WASHINGTON -- Attorney General Eric Holder announced a major shift Monday in federal sentencing policies, targeting long mandatory terms that he said have flooded the nation's prisons with low-level drug offenders and diverted crime-fighting dollars that could be far better spent.
If Holder's policies are implemented aggressively, they could mark one of the most significant changes in the way the federal criminal justice system handles drug cases since the government declared a war on drugs in the 1980s.
As a first step, Holder has instructed federal prosecutors to stop charging many nonviolent drug defendants with offenses that carry mandatory minimum sentences. His next step will be working with a bipartisan group in Congress to give judges greater discretion in sentencing.
"We will start by fundamentally rethinking the notion of mandatory minimum sentences for drug-related crimes," Holder told the American Bar Association in San Francisco.
There are currently more than 219,000 federal inmates, and the prisons are operating at nearly 40 percent above capacity. Holder said the prison population "has grown at an astonishing rate -- by almost 800 percent" since 1980. Almost half the inmates are serving time for drug-related crimes.
Holder said he also wants to divert people convicted of low-level offenses to drug treatment and community service programs and expand a prison program to allow for release of some elderly, nonviolent offenders.
The speech drew widespread praise, including from some of the people Holder will need most -- Democrats and Republicans on Capitol Hill.
Sen. Rand Paul, R-Ky., said he is encouraged by the Obama administration's view that mandatory minimum sentences for nonviolent offenders promote injustice and do not serve public safety. Paul and Senate Judiciary Committee Chairman Patrick Leahy, D-Vt., have introduced legislation to grant federal judges greater flexibility in sentencing. Leahy commended Holder for his efforts on the issue and said his committee will hold a hearing on the bill next month.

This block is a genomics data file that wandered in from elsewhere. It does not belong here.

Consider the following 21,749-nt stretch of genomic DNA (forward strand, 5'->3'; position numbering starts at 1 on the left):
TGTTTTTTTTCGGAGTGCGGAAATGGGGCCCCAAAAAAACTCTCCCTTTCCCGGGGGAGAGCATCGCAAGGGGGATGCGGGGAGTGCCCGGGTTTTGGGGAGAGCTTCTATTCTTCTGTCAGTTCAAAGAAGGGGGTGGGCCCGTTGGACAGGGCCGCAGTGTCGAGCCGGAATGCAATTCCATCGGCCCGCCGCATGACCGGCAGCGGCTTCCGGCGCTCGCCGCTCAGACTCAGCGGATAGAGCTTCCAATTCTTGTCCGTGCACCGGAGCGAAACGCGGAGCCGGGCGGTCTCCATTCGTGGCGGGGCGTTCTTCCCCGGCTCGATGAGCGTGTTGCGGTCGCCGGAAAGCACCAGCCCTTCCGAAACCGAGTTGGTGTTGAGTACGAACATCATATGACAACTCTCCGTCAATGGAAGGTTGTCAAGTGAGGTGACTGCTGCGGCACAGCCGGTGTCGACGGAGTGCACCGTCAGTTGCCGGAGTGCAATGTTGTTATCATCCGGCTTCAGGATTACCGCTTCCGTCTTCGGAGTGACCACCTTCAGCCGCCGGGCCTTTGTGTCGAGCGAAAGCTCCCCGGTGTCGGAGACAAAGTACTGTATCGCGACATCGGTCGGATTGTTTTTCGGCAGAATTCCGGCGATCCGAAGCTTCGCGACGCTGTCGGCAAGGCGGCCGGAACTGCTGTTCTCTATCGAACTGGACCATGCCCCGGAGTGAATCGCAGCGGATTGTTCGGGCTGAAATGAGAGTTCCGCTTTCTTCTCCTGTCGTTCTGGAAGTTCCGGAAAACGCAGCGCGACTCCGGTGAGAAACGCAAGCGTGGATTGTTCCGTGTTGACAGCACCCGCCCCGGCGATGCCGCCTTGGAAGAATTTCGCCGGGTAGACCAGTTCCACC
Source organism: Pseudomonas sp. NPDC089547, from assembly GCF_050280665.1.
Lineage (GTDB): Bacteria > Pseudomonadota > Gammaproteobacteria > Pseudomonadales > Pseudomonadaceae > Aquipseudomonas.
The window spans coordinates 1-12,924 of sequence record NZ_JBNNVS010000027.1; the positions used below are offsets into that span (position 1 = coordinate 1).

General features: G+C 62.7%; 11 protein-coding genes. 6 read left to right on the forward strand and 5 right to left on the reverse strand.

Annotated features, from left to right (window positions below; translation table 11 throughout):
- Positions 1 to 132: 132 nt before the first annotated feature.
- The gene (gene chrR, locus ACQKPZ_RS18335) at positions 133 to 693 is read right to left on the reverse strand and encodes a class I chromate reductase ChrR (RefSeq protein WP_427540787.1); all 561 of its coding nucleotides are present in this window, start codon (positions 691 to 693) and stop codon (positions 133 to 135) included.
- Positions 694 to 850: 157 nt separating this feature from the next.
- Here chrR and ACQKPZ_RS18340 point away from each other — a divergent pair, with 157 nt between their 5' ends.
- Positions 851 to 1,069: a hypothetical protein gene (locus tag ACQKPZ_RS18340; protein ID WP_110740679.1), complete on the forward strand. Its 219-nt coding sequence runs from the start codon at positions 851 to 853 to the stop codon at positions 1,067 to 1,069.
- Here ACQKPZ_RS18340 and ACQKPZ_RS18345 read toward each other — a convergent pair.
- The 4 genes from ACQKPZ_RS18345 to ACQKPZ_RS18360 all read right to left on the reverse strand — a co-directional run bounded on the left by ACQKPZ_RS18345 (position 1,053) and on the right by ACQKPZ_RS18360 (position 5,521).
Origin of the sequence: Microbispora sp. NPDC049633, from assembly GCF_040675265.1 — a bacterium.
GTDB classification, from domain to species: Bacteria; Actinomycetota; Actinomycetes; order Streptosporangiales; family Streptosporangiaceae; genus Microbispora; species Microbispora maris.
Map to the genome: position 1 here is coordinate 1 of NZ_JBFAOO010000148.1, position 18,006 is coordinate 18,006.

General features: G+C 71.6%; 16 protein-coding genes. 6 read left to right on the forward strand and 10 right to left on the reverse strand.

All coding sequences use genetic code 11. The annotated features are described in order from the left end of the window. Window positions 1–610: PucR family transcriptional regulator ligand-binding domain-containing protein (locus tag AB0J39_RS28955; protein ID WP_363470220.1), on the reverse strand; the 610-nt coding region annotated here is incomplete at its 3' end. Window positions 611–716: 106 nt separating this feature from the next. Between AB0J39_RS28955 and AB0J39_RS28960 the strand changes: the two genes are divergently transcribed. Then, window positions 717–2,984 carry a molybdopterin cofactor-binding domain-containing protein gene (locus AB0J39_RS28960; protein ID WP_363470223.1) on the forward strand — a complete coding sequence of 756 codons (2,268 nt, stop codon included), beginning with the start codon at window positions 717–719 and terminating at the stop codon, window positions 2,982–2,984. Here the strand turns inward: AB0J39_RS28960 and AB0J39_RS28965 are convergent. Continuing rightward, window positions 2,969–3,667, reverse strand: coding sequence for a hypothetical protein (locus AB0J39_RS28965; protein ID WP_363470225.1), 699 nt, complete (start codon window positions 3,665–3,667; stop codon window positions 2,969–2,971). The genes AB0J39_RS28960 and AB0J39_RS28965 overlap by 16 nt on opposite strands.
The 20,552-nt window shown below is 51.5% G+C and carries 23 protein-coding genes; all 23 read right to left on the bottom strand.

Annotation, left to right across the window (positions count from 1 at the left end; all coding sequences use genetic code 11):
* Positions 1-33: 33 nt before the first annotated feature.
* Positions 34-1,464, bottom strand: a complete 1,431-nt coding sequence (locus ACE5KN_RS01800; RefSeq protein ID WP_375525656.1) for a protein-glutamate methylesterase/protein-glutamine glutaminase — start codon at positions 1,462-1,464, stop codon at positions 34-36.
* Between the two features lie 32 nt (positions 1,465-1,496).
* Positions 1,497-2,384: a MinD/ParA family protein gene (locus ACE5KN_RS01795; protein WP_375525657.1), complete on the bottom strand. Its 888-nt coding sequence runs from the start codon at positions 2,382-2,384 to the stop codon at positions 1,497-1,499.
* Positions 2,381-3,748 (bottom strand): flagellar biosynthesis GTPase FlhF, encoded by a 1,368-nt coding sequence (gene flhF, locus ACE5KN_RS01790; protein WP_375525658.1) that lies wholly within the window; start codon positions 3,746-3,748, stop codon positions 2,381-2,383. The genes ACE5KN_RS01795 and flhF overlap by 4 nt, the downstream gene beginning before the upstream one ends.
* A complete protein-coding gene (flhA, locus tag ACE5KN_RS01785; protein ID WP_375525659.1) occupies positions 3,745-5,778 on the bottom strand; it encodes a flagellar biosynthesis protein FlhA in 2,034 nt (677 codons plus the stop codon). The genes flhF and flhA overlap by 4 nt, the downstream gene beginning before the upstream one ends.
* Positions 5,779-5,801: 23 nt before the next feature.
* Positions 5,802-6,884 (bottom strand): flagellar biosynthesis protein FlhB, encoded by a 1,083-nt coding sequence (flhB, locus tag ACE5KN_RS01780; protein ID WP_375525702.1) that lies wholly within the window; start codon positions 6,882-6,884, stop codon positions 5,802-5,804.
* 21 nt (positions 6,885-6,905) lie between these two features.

Sen. Dick Durbin, D-Ill., the No. 2 Democrat in the Senate, said he looked forward to working on the issue with Holder and senators of both parties.
But support was not universal. House Judiciary Committee Chairman Bob Goodlatte, R-Va., said Holder "cannot unilaterally ignore the laws or the limits on his executive powers. While the attorney general has the ability to use prosecutorial discretion in individual cases, that authority does not extend to entire categories of people."
Sen. Chuck Grassley of Iowa, top Republican on the Senate Judiciary Committee, said whether the law needs to be changed should be decided by the Congress, along with the president.
"Instead we're seeing the president attempt to run roughshod over the direct representatives of the people elected to write the laws," Grassley said. "The overreach by the administration to unilaterally decide which laws to enforce and which laws to ignore is a disturbing trend."
Still, the impact of Holder's initiative could be significant, said Marc Mauer, executive director of the Sentencing Project, a private group involved in research and policy reform of the criminal justice system.
Blacks and Hispanics probably would benefit the most from a change. Blacks account for about 30 percent of federal drug convictions each year and Hispanics account for 40 percent, according to Mauer.
If state policymakers were to adopt similar policies, the impact of changes at the state level could be even broader. About 225,000 state prisoners are incarcerated for drug offenses, according to the U.S. Bureau of Justice Statistics. One national survey from 15 years ago by the Sentencing Project found that 58 percent of state drug offenders had no history of violence or high-level drug dealing.
"These proportions on state prisoners may have shifted somewhat since that time, but it's still likely that a substantial proportion of state drug offenders fall into that category today," Mauer said.